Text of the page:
Parasites: The Kon-Tiki Quartet: Part Two by Eric Brown and Keith Brooke

Back in February, I analyzed’Dislocations’, the initial volume in a quartet of novellas collectively written by British SF writers Eric Brown and Keith Brooke. I have now caught up with the next quantity,’Parasites’.
The narrative is set one hundred decades later on because the Kon-Tiki spacecraft that was launched by the conclusion of’Dislocations’ arrives at its destination, a Earth-like exoplanet fifty eight years distant, halfway inside the binary star system 19 Draconis. The clones of all Earth’s leading engineers and scientists that were chosen to direct humanity’s first interstellar colonisation assignment are woken from hibernation. But when they land in the world they have called Newhaven, it is to some jolt: the world is already occupied!
Far from coming face to face with small green guys, nevertheless, the Kon-Tiki’s team are greeted by folks they left behind on Earth a century before. Their confusion is solved when they’re advised that Earth’s technology progressed so quickly as soon as they left a bigger, quicker ship was started twelve years following theirs, coming on Earth over a decade ahead of them , on arrival, the boat 3D-printed its settlers out of information stored onboard!

As in’Dislocations’, the narrative is told from the view of three of those experts particularly. Kat Manning is among those Kon-Tiki’s team, a clone recently awakened following a century of hibernation. She’s satisfied by the 3D-printed variations of two guys she understood well in the home. Travis Denholme was a small exo-biologist who had been a fantastic buddy, although Daniel DeVries was a loud-mouthed extrovert who functioned inside her group of psychologists but always appeared to believe he deserved her occupation. It immediately becomes evident that events on Earth following the Kon-Tiki left attracted Kat’s first into a closer contact with the two men’s originals, together with life-changing effects that every one of those clones will finally have to attempt and come to terms with.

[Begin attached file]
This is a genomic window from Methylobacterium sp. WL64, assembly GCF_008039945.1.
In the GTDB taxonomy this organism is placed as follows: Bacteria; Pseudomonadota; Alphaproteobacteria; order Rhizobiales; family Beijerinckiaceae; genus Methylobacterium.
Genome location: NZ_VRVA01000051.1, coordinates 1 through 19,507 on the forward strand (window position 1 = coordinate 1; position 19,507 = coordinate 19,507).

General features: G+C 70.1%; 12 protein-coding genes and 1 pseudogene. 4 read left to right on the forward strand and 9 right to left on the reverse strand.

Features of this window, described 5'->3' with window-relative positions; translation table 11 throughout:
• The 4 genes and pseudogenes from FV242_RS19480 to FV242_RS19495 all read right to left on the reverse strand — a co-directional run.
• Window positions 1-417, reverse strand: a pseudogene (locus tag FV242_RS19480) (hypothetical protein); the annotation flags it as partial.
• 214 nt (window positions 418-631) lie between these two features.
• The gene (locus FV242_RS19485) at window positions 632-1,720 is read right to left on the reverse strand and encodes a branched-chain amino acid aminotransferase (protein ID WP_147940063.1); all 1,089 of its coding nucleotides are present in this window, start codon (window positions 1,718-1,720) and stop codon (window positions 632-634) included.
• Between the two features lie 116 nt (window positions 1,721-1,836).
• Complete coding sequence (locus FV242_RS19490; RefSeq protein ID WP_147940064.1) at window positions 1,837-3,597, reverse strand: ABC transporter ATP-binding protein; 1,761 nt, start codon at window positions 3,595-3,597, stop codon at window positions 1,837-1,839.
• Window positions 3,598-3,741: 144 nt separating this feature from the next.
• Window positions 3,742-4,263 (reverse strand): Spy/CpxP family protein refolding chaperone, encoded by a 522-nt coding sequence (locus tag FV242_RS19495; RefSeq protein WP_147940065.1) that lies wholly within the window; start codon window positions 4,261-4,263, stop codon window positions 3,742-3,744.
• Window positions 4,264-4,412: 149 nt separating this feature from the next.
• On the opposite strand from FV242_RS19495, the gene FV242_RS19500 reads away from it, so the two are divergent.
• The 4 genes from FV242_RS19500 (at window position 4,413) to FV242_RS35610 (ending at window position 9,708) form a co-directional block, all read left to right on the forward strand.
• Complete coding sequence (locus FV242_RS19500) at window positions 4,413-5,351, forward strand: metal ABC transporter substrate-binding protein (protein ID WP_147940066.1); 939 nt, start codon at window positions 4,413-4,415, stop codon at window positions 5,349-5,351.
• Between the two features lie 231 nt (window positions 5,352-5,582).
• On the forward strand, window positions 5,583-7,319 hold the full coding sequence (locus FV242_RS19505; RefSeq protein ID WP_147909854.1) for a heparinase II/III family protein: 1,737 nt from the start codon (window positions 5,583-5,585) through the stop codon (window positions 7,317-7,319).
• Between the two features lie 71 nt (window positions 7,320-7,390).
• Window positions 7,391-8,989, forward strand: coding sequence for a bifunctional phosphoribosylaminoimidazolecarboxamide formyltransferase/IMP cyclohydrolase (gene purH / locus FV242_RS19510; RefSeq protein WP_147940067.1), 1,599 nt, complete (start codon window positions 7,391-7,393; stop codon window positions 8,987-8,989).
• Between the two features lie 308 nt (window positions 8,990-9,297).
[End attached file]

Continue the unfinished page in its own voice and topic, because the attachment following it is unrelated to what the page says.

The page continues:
As well as the primary characters’ psychological challenges, the newly-arrived team are now confronted with a significant issue. They along with the five million colonists they’ve brought together were hoping to repay on a pristine world. Rather, they appear to be surplus to requirements, linking an established colony whose comprehension of this world they are on and the abilities necessary to repay it are much better in every way compared to theirs. Are they able to discover a legitimate role for themselves?
Much like the last volume, the cover artwork by Ben Baldwin is amazing, perfectly capturing the disquieting nature of the nearly familiar yet strangely distinct ecology of this Earth-like exoplanet Newhaven.
The name of this novella,’Parasites’, originally seems to be a reference solely on the biological connection between a couple of the alien species being analyzed by Travis. But, Brown and Brooke also have made the subject of parasitic behavior permeate the narrative metaphorically, as a possible interesting method of reading a number of their individual relationships within the recently enlarged colony.

As from the former novella, the subject of communicating is explored here with intriguing results. Within this novel, the scenario is much more complicated because although most of the people on Newhaven are clones, their departure times from Earth and the sum they have aged since are distinct. Kat and the Kon-Tiki team are physically exactly the exact same age they had been a century before when they put away from Earth, and their memories ceased at the point.

The 3D-printed colonists set away from Earth twelve years following them and came over a decade prior to them, therefore they’re almost a quarter of a century elderly, physically, compared to the originals which Kat was comfortable with. Additionally, a lot happened on Earth in the twelve years following the Kon-Tiki abandoned, not one of that Kat has some knowledge of. This causes a whole lot of problems for Kat, Travis and Daniel, which Brown and Brooke exploit to excellent effect.
There was just one part of this human story which I found less persuasive. We’re advised that Kat is one of the leading psychologists of her era. That is why she was chosen for the initial interstellar exploration assignment. Given that, it is slightly surprising how idiotic she’s at a vital stage in the book, when she immediately agrees to perform something implied by a man whose motives and behavior are obviously suspect. This did not ring true to me.

Even though the focus is chiefly about the individual personalities, the ecology of the alien planet is explored in some detail, also. I adored the marmoset-like animals along with the whale-sized slugs called geosaurs, whose initially parasitic, although today much more hierarchical, relationship Travis is analyzing. They include a level of detail into the alien environment that gives it a solid air of credibility.
Given that’Parasites’ is advised at novella-length, Eric Brown and Keith Brooke have managed to pack an awful lot of story to it. It is a sequel to’Dislocations’, enlarging the narrative world of the very first publication in exciting new directions. I am excited about seeing where they take things in Part Three,’Insights’.